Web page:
Seasonal comparison of carbon flux estimates from C-TESSEL model and

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Abstract submission form for the 10th ISPMSRS (March 12-14, 2007, Davos, CH)
Seasonal comparison of carbon flux estimates from C-TESSEL model and
Moderate Resolution Imaging Spectroradiometer (MODIS) over several biomes
Jia, Li1,
Voogt, M.H. 2,
Jacobs, C.M.J. 1,
Van den Hurk, B.J.J.M. 2,
De Wit, A1
Moors, E.1
1. Alterra, Wageningen University and Research Centre, The Netherlands
2. Royal Netherlands Meteorological Institute, The Netherlands
[email protected]
Conference theme:
Remote sensing applications to hydrology, carbon cycle, biochemical and physical cycles, plant
ecology, ecosystems, snow, soil moisture, agriculture, natural ecosystems, etc.
Or:
Data assimilation and integration of remote sensing with dynamic process models
Text of the abstract (max. 400 words)
Carbon dioxide exchange between vegetation and the atmosphere is determined by absorption
of solar radiation by plant leaves and by turbulent transfer in the surface layer. This led to two
different streams of methods to estimate carbon flux density: A) models based on
parameterizations of aerodynamic resistance, and B) modeling of radiative transfer processes in
vegetation canopies. We present here a comparison of one approach of type A (the C-TESSEL
model) and one approach of type B (the MODIS gross primary production, i.e. GPP data
product). The C-TESSEL model is the extension of the ECMWF land surface scheme TESSEL
(Van den Hurk et al., 2000), in which a photosynthesis-based canopy resistance (Jacobs, 1994;
Jacobs et al., 1996) and a carbon allocation scheme (Calvet et al., 1998) that represents leaf
growth in response to photosynthesis is included. The MODIS GPP is estimated based on the
radiation use efficiency logic proposed by Monteith (1972; 1977), which links net primary
productivity (NPP) to the absorbed photosynthetically active radiation (APAR). The latter can be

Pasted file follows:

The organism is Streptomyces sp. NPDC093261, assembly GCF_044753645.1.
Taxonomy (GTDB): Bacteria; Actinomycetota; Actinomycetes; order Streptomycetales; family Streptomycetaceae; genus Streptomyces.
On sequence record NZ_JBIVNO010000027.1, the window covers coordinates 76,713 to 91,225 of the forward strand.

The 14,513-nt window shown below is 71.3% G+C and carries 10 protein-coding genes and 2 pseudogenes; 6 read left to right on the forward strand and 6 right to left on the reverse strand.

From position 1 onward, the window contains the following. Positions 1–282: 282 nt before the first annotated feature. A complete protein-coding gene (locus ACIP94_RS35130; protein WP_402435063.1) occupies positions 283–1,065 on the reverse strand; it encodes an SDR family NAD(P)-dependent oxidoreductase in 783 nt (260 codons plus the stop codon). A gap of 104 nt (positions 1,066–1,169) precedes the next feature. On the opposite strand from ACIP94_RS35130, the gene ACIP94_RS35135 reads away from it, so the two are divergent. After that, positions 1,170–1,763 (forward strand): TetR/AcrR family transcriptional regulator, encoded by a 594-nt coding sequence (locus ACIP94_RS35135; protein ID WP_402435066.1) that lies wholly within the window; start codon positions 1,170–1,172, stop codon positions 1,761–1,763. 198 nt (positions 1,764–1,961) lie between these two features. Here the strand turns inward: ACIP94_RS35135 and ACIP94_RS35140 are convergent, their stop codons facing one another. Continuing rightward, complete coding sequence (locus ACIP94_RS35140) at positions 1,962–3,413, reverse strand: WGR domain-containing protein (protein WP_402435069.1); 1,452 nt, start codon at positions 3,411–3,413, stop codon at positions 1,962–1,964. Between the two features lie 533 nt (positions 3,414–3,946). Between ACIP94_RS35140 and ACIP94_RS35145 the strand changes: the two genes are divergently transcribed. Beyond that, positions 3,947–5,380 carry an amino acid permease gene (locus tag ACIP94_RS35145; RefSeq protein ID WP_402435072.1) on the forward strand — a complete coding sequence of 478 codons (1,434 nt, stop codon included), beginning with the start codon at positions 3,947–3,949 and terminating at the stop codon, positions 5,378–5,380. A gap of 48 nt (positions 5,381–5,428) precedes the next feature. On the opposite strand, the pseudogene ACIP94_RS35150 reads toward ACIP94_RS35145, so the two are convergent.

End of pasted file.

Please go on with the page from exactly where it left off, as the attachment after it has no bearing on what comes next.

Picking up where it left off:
obtained by inverting spectro-radiometric data using a radiative transfer model.
To provide an independent reference, the comparison was done for 12 experimental sites
equipped with tower-based continuous measurements of CO2 flux density. Comparison of CO2
flux densities is complex because of different physical basis of parameterizations used in each
case and of the tower based measurements. The latter provide observations of instantaneous
CO2 flux (net ecosystem exchange, i.e. NEE) and a combination of parameterization of
ecosystem respiration and integration over time provides estimates of daily GPP (daytime
integral) and NPP (daily integral). The C-TESSEL model provides estimates of CO2 flux
exchange at leaf level and estimations based on parameterizations of GPP and NEE in a halfhour interval over a model grid much larger than the tower footprint. The MODIS data product, at
a spatial resolution of 1km, is based on a singular observation of spectral reflectance of
vegetation canopies during daytime, from which both daily GPP and NPP are estimated.
We have compared the carbon fluxes from the three methods (C-TESSEL, MODIS and tower
CO2 flux) in terms of GPP over several biomes (e.g. grass, crops, coniferous, deciduous and
tropical forests). The focuses were paid on the differences of parameterizations of CO2 flux
estimates in the two products. The comparison of the three sets of GPP estimates at 12 sites
gave conflicting: the MODIS data product is in good agreement with tower observations most of
time, but C-TESSEL performs better in some instance. These results provide insights into the
validity of parameterizations, rather than on the accuracy and reliability of a specific data product.